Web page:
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Trace Amines and the Trace Amine-Associated Receptor 1: Pharmacology, Neurochemistry, and Clinical Implications

Citation

Pei, Y and Asif-Malik, A and Canales, J, Trace Amines and the Trace Amine-Associated Receptor 1: Pharmacology, Neurochemistry, and Clinical Implications, Frontiers in neuroscience, 10 Article 148. ISSN 1662-453X (2016) [Refereed Article]


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Copyright Statement

2016 Pei, Asif-Malik and Canales. Licensed under Creative Commons Attribution 4.0 International (CC BY 4.0) http://creativecommons.org/licenses/by/4.0/

DOI: doi:10.3389/fnins.2016.00148

Abstract

Biogenic amines are a collection of endogenous molecules that play pivotal roles as neurotransmitters and hormones. In addition to the "classical" biogenic amines resulting from decarboxylation of aromatic acids, including dopamine (DA), norepinephrine, epinephrine, serotonin (5-HT), and histamine, other biogenic amines, present at much lower concentrations in the central nervous system (CNS), and hence referred to as "trace" amines (TAs), are now recognized to play significant neurophysiological and behavioral functions. At the turn of the century, the discovery of the trace amine-associated receptor 1 (TAAR1), a phylogenetically conserved G protein-coupled receptor that is responsive to both TAs, such as β-phenylethylamine, octopamine, and tyramine, and structurally-related amphetamines, unveiled mechanisms of action for TAs other than interference with aminergic pathways, laying the foundations for deciphering the functional significance of TAs and its mammalian CNS receptor, TAAR1. Although, its molecular interactions and downstream targets have not been fully elucidated, TAAR1 activation triggers accumulation of intracellular cAMP, modulates PKA and PKC signaling and interferes with the β-arrestin2-dependent pathway via G protein-independent mechanisms. TAAR1 is uniquely positioned to exert direct control over DA and 5-HT neuronal firing and release, which has profound implications for understanding the pathophysiology of, and therefore designing more efficacious therapeutic interventions for, a range of neuropsychiatric disorders that involve aminergic dysregulation, including Parkinson's disease, schizophrenia, mood disorders, and addiction. Indeed, the recent development of novel pharmacological tools targeting TAAR1 has uncovered the remarkable potential of TAAR1-based medications as new generation pharmacotherapies in neuropsychiatry. This review summarizes recent developments in the study of TAs and TAAR1, their intricate neurochemistry and pharmacology, and their relevance for neurodegenerative and neuropsychiatric disease.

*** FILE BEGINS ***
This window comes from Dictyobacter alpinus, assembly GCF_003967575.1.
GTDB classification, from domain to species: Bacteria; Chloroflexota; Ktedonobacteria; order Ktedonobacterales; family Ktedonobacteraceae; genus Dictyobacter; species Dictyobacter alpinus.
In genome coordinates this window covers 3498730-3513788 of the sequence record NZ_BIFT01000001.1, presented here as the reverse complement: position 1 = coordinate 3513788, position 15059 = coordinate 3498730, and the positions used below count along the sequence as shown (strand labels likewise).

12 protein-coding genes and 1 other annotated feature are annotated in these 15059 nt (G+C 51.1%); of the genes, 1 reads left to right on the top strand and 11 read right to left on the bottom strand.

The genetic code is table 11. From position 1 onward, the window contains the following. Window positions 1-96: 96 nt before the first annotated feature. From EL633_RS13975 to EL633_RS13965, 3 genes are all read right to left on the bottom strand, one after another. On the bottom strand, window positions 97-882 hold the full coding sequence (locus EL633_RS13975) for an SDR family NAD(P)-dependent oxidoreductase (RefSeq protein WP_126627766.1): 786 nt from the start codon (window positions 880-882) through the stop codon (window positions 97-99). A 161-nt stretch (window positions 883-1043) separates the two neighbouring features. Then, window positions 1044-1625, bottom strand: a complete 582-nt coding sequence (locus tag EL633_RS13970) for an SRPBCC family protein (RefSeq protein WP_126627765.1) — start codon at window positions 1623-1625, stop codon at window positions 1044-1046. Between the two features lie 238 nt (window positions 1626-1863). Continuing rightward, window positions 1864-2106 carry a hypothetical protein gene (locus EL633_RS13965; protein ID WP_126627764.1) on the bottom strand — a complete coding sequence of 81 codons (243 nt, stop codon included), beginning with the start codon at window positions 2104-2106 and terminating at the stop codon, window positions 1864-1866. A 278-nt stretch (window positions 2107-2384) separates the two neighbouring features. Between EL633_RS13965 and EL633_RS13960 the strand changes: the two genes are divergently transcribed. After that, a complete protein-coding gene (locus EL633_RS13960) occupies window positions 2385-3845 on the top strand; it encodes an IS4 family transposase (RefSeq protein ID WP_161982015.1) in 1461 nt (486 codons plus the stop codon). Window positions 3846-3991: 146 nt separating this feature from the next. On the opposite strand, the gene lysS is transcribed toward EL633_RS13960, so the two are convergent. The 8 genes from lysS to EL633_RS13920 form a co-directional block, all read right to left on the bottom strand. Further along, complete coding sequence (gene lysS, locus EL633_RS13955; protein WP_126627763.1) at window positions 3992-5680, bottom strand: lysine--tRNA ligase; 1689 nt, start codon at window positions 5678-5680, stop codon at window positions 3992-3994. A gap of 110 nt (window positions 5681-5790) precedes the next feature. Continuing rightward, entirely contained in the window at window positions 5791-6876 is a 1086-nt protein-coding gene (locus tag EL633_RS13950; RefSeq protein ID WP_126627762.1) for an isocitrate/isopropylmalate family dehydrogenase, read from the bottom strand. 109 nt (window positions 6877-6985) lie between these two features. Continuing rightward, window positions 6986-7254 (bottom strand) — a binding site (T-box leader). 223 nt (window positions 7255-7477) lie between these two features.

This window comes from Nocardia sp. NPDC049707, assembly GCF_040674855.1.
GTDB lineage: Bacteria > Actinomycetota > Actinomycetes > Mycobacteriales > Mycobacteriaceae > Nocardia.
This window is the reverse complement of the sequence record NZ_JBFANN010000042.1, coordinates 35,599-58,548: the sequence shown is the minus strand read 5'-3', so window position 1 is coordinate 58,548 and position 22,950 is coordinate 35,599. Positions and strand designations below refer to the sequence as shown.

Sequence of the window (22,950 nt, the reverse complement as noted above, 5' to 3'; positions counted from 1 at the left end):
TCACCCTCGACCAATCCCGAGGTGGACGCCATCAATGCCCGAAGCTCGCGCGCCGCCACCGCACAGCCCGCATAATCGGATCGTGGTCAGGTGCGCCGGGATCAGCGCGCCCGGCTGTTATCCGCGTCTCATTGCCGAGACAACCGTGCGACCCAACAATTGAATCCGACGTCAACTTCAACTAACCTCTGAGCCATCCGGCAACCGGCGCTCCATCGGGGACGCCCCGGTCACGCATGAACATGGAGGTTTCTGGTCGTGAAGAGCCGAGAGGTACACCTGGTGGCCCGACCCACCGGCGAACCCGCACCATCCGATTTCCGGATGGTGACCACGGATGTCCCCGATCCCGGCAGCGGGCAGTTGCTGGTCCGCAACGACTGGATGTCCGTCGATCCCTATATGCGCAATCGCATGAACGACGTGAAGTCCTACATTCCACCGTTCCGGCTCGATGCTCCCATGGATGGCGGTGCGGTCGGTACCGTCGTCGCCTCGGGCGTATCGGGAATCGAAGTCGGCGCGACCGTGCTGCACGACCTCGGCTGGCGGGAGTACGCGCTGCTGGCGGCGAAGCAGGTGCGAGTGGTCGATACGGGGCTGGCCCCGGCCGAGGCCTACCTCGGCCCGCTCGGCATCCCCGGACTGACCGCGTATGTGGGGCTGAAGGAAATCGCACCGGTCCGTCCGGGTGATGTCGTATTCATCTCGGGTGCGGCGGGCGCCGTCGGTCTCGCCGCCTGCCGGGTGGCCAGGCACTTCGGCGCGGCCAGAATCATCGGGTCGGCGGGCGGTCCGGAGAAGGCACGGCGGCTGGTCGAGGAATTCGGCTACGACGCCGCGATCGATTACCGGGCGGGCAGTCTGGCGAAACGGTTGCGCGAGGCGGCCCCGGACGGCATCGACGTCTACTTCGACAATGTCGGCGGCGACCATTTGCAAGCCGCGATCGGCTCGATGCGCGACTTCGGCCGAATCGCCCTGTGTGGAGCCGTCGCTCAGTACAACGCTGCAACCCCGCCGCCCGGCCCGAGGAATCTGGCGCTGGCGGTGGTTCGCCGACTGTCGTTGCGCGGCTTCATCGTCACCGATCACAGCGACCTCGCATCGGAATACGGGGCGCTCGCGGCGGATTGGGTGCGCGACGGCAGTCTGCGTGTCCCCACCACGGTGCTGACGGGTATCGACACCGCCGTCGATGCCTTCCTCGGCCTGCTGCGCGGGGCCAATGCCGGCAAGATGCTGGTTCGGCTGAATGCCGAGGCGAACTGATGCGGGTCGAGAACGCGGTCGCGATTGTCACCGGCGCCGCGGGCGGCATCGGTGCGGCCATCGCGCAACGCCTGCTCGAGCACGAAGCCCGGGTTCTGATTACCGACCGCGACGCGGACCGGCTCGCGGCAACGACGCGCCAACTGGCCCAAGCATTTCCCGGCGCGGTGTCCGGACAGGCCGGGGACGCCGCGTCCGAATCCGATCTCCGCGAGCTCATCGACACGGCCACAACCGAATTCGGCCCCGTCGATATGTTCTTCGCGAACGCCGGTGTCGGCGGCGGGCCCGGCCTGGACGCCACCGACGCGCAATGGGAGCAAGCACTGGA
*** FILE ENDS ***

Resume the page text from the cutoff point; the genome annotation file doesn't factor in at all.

Item Details

Item Type:Refereed Article
Keywords:Parkinson's disease; addiction; mood disorders; schizophrenia; trace amine-associated receptor 1; trace amines
Research Division:Medical and Health Sciences
Research Group:Neurosciences
Research Field:Neurosciences not elsewhere classified
Objective Division:Health
Objective Group:Public Health (excl. Specific Population Health)
Objective Field:Mental Health
Author:Canales, J (Dr Juan Canales)
ID Code:121256
Year Published:2016
Web of Science® Times Cited:12
Deposited By:Psychology
Deposited On:2017-09-20
Last Modified:2017-10-19
Downloads:8 View Download Statistics

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